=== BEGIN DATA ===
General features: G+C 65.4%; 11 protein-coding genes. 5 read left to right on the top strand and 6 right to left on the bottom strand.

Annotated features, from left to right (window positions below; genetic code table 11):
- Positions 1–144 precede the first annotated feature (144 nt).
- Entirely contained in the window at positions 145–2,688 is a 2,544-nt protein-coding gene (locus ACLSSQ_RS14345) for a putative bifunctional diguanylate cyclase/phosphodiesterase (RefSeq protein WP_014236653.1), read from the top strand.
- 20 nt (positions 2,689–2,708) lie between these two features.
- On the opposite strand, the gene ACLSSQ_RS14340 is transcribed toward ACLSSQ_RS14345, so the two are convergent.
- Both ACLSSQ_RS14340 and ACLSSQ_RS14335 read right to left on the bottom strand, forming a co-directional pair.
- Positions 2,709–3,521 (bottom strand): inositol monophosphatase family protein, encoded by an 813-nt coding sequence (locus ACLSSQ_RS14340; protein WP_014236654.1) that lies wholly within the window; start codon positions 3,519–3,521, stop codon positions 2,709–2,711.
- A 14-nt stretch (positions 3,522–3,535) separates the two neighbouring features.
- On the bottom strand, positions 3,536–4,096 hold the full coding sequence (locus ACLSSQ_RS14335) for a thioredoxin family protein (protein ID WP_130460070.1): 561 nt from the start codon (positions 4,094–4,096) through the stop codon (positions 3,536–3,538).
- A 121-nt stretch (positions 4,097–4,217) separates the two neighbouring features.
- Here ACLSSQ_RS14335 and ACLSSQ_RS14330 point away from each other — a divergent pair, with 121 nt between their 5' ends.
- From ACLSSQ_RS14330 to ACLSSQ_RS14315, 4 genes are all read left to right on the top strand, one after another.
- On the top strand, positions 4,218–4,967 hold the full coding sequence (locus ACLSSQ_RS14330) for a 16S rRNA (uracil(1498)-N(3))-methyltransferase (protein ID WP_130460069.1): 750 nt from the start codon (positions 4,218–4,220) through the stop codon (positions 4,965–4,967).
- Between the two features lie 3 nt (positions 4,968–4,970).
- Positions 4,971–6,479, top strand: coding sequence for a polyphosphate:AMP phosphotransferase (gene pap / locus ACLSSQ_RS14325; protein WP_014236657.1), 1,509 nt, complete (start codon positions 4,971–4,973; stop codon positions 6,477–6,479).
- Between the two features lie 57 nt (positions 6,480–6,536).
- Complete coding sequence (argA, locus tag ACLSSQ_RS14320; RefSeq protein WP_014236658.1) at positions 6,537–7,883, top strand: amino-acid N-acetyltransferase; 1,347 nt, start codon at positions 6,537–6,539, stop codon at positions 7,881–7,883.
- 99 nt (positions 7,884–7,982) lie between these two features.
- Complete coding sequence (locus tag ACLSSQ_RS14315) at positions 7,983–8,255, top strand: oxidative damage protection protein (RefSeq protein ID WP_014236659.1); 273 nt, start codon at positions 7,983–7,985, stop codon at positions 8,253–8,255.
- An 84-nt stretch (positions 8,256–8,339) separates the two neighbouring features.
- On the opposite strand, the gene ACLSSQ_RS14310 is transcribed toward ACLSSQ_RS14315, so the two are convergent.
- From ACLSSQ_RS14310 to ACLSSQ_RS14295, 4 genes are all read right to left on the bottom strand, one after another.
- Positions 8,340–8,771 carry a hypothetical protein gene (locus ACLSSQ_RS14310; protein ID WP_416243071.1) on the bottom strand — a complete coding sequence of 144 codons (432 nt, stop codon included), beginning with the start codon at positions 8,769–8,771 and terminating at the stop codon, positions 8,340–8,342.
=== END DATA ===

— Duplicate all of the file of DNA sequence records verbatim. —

General features: G+C 65.4%; 11 protein-coding genes. 5 read left to right on the top strand and 6 right to left on the bottom strand.

Annotated features, from left to right (window positions below; genetic code table 11):
- Positions 1–144 precede the first annotated feature (144 nt).
- Entirely contained in the window at positions 145–2,688 is a 2,544-nt protein-coding gene (locus ACLSSQ_RS14345) for a putative bifunctional diguanylate cyclase/phosphodiesterase (RefSeq protein WP_014236653.1), read from the top strand.
- 20 nt (positions 2,689–2,708) lie between these two features.
- On the opposite strand, the gene ACLSSQ_RS14340 is transcribed toward ACLSSQ_RS14345, so the two are convergent.
- Both ACLSSQ_RS14340 and ACLSSQ_RS14335 read right to left on the bottom strand, forming a co-directional pair.
- Positions 2,709–3,521 (bottom strand): inositol monophosphatase family protein, encoded by an 813-nt coding sequence (locus ACLSSQ_RS14340; protein WP_014236654.1) that lies wholly within the window; start codon positions 3,519–3,521, stop codon positions 2,709–2,711.
- A 14-nt stretch (positions 3,522–3,535) separates the two neighbouring features.
- On the bottom strand, positions 3,536–4,096 hold the full coding sequence (locus ACLSSQ_RS14335) for a thioredoxin family protein (protein ID WP_130460070.1): 561 nt from the start codon (positions 4,094–4,096) through the stop codon (positions 3,536–3,538).
- A 121-nt stretch (positions 4,097–4,217) separates the two neighbouring features.
- Here ACLSSQ_RS14335 and ACLSSQ_RS14330 point away from each other — a divergent pair, with 121 nt between their 5' ends.
- From ACLSSQ_RS14330 to ACLSSQ_RS14315, 4 genes are all read left to right on the top strand, one after another.
- On the top strand, positions 4,218–4,967 hold the full coding sequence (locus ACLSSQ_RS14330) for a 16S rRNA (uracil(1498)-N(3))-methyltransferase (protein ID WP_130460069.1): 750 nt from the start codon (positions 4,218–4,220) through the stop codon (positions 4,965–4,967).
- Between the two features lie 3 nt (positions 4,968–4,970).
- Positions 4,971–6,479, top strand: coding sequence for a polyphosphate:AMP phosphotransferase (gene pap / locus ACLSSQ_RS14325; protein WP_014236657.1), 1,509 nt, complete (start codon positions 4,971–4,973; stop codon positions 6,477–6,479).
- Between the two features lie 57 nt (positions 6,480–6,536).
- Complete coding sequence (argA, locus tag ACLSSQ_RS14320; RefSeq protein WP_014236658.1) at positions 6,537–7,883, top strand: amino-acid N-acetyltransferase; 1,347 nt, start codon at positions 6,537–6,539, stop codon at positions 7,881–7,883.
- 99 nt (positions 7,884–7,982) lie between these two features.
- Complete coding sequence (locus tag ACLSSQ_RS14315) at positions 7,983–8,255, top strand: oxidative damage protection protein (RefSeq protein ID WP_014236659.1); 273 nt, start codon at positions 7,983–7,985, stop codon at positions 8,253–8,255.
- An 84-nt stretch (positions 8,256–8,339) separates the two neighbouring features.
- On the opposite strand, the gene ACLSSQ_RS14310 is transcribed toward ACLSSQ_RS14315, so the two are convergent.
- From ACLSSQ_RS14310 to ACLSSQ_RS14295, 4 genes are all read right to left on the bottom strand, one after another.
- Positions 8,340–8,771 carry a hypothetical protein gene (locus ACLSSQ_RS14310; protein ID WP_416243071.1) on the bottom strand — a complete coding sequence of 144 codons (432 nt, stop codon included), beginning with the start codon at positions 8,769–8,771 and terminating at the stop codon, positions 8,340–8,342.